The Sweet East review

The Sweet East is a fascinating satire of contemporary America

3 out of 5 stars

Can an American truly see their country from the outside? Do they even aspire to? Famed cinematographer Sean Price Williams (frequent Safdie and Alex Ross Perry collaborator) makes his feature debut with The Sweet East, a film penned by acerbic and incisive film critic Nick Pinkerton, which makes their case as a slice-of-life satire of contemporary America. The episodic film follows Lillian (Talia Ryder), a high school senior from South Carolina, on her journey across the nation as she meets various fringe characters.

The film, predictably, has a strong visual identity. It’s raw, handheld and dreamy in texture. It channels the anonymous repetition of the faux-analogue world of social media posts; grain dialled up to 11, a suggestion of authenticity in a world of phonies. Price’s work is shot on 16mm, and it’s shot well. It’s both inspired by and a critique of the faux gritty aesthetics emblematic of a particular post-Vice identity, finding beauty in the garish capitalist hellscape of contemporary America. 

The Sweet East’s look also evokes a sense of the liberation of the late ’60s and early ’70s Americana, when America’s underbelly was exposed to the light of day. It has that smoggy softness that feels symbolic of one of the great periods of American filmmaking, which has been replicated often but rarely feels authentic to the time. Reminiscent of Easy Rider, Zabriskie Point and Five Easy Pieces, the film captures the textures of an era that felt provocative and incisive but lacks in perspective. 

Price’s photography here and in his other collaborations captures a more significant emotional and intellectual quality of living in 2023 than the free-wheeling narrative he’s working with. His images have come to define an era in American independent filmmaking and have touched on realities beyond cinema. His voice is singular, influential and often copied, rarely replicated. But, as a first feature effort, the film feels bloated and ironic. It lacks a strong point of view beyond a tired streak of misanthropy in a world that feels post-disillusionment, where all dreams, hopes and community have long been squashed. 

the sweet east Talia Ryder
The Sweet East, starring Talia Ryder

It’s not to say that life doesn’t suck — it does — but as we follow Lillian through various set-pieces evoking the paranoid conspiracy of QAnon, Pizzagate and beyond, it’s unclear what we should take away from this mess. What led us to this point? Where are we headed? The film captures a sense of the chaos of modern life, an insane incoherence that fails to distinguish between the real and unreal, but to what end? Even The Scary of Sixty-First, a satirical horror film about Jeffrey Epstein that’s adjacent in tone and origins (the Dime Square scene), had a better sense of how the ironic paranoia of the post-Twitter world has set in, robbing us of sincerity, warmth and authenticity. 

Pinkerton’s script works at its best in capturing a deeply rooted hypocrisy embedded in his characters. Everyone speaks out of both sides of their mouth, and their goals are aligned with strengthening their image and status. Ayn Rand-style objectivism is so deeply set into the American experience that all manner of fringe communities and belief systems have long been marinating in the idea that everyone’s individual happiness counts above all other principles. Perhaps we should exchange Rand’s concept of happiness with “clout.”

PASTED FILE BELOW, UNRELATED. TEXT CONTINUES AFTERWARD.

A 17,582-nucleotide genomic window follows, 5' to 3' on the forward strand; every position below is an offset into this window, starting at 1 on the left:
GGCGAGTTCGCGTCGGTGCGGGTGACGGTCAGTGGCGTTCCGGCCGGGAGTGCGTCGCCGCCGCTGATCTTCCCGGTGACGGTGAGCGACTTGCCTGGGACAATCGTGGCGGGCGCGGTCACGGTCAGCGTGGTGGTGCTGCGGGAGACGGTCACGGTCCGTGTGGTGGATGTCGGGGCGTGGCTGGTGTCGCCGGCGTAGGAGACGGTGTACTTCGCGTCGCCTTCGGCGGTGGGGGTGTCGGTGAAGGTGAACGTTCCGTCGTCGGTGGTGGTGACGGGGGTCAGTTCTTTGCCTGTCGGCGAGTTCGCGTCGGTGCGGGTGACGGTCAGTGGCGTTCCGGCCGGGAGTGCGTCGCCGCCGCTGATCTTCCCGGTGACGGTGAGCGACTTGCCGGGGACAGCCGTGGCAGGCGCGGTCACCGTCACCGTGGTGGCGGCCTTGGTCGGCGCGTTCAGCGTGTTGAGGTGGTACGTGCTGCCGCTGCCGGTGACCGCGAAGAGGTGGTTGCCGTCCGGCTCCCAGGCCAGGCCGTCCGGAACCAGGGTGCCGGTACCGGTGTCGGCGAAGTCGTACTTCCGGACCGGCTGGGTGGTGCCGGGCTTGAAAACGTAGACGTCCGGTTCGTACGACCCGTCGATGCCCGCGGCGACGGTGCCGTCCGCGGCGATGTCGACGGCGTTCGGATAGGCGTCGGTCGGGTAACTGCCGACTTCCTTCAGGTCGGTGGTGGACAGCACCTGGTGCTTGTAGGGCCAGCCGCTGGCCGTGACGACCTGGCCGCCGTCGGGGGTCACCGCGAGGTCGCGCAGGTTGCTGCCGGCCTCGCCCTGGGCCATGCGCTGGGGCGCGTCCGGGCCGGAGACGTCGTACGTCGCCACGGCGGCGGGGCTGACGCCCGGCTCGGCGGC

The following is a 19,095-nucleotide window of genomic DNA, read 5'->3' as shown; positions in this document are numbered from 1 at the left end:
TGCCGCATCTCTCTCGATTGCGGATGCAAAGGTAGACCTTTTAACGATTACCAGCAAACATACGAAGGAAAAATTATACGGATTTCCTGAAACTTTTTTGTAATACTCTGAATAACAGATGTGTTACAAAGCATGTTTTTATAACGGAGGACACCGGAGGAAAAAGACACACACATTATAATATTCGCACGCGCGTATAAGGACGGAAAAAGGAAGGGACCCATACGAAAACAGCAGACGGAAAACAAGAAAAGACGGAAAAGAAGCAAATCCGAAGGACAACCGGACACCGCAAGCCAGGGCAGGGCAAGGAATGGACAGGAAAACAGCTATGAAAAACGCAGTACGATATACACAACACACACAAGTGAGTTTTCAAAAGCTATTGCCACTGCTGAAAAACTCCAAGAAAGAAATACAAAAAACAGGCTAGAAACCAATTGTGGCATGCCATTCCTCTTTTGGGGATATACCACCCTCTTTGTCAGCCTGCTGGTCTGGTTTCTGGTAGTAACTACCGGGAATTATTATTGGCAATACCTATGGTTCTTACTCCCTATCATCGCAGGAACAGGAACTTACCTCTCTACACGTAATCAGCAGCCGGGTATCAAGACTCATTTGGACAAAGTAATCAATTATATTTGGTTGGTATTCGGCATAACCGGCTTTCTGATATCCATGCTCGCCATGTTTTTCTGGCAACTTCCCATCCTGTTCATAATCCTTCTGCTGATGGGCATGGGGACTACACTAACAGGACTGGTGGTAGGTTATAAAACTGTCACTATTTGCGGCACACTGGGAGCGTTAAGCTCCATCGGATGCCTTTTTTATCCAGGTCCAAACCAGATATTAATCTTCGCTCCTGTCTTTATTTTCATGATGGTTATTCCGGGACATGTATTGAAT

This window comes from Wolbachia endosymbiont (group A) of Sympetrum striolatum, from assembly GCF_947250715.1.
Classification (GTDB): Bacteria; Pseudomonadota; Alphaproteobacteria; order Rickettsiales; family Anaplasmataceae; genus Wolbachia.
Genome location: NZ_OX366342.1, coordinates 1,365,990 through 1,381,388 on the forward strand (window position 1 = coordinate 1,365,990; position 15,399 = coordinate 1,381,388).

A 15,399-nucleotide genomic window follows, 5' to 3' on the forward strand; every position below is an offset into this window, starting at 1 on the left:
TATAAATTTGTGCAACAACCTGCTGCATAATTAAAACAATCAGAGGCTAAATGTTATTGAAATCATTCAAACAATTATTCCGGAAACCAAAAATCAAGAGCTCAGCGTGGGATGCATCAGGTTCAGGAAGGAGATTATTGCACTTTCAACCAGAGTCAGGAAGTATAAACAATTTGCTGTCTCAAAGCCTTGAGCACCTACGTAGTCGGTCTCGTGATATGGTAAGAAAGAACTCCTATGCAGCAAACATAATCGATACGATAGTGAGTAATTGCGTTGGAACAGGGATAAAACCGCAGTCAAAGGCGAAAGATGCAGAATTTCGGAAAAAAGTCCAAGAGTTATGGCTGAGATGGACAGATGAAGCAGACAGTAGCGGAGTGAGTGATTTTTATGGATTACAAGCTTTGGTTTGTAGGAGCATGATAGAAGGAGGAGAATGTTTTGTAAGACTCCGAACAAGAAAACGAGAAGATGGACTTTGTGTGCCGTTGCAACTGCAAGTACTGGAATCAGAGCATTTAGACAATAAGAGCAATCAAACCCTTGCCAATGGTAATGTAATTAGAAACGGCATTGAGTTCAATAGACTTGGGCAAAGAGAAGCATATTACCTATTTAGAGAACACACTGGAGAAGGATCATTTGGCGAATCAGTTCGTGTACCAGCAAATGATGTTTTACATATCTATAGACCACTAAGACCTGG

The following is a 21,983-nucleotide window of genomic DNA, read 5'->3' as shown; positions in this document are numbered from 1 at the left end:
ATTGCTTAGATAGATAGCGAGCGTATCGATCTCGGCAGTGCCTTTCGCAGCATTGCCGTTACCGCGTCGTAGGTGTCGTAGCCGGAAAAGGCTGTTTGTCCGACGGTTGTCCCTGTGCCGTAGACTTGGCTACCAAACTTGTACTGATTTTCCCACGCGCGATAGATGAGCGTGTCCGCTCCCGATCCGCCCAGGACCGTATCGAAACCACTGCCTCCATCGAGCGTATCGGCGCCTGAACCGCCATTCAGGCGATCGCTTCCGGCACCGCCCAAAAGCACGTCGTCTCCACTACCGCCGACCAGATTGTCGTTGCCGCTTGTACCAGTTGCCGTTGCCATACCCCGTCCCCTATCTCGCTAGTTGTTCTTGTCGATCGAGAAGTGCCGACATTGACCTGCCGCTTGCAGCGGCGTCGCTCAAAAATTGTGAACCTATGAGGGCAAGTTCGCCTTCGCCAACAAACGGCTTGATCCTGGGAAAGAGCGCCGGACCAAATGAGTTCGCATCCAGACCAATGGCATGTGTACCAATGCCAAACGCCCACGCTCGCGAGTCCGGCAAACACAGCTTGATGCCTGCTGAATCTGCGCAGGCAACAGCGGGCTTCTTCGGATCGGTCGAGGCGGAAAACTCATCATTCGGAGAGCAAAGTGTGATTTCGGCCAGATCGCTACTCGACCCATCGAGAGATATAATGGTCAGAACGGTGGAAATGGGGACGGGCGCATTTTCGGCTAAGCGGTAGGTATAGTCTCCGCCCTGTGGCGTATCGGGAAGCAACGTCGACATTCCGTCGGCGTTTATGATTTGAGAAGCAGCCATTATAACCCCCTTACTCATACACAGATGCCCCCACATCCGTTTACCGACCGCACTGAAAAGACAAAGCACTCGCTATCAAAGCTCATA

He also has a talent for dialogue and one-liners, a mean and trollish sense of humour that transcends dull moments, though overall it only contributes to the empty vacuousness of the film’s tone. 

Ayo Edibiri The Sweet East
Ayo Edibiri (right) in The Sweet East

What’s truly frustrating is that the film has fleeting moments of brilliance. Much of the first act is poetic, free-wheeling and beautiful. Featuring a helicopter condom, an impromptu song and school trip antics shot on lo-fi cameras, the movie feels at its most fresh in this Gen Z “fuck the world” decadence. As the adult world corrupts Lillian’s school trip and hijacks her life, the movie grows increasingly less interesting. After the film takes a turn post-Pizzagate-style shoot-em-up, it still has occasional flashes of interest (thanks to the really vibrant cast, also including Ayo Edebiri, Jacob Elordi and Simon Rex), but they are less frequent and more unevenly paced. 

The Sweet East, though, is ambitious and compelling despite its messiness. Undeniably, stream-of-consciousness filmmaking tends to age well. As it attempts to capture one vision of America, it accidentally seems to stumble on other fundamental truths, thoughts and feelings that exist beyond what’s on screen, revealing a rather dark-sided perspective of the filmmakers, who seem beyond disillusioned, seeing the world as a hopeless joke. Nevertheless, they strike on a strain of the American experience that is truthful even if it’s stagnant, serving to uphold rather than challenge the status quo. If everything sucks and everyone sucks, then it’s pointless even to try. It’s a film that captures how rudderless pessimism is from an intellectual and social perspective. ■

The Sweet East (directed by Sean Price Williams)

The Sweet East opens exclusively at Cinéma du Parc on Friday, Jan. 12. Two Q&A session with screenwriter Nick Pinkerton will be held at the theatre (3575 Parc) on Jan. 12 and 13, at 7 p.m.

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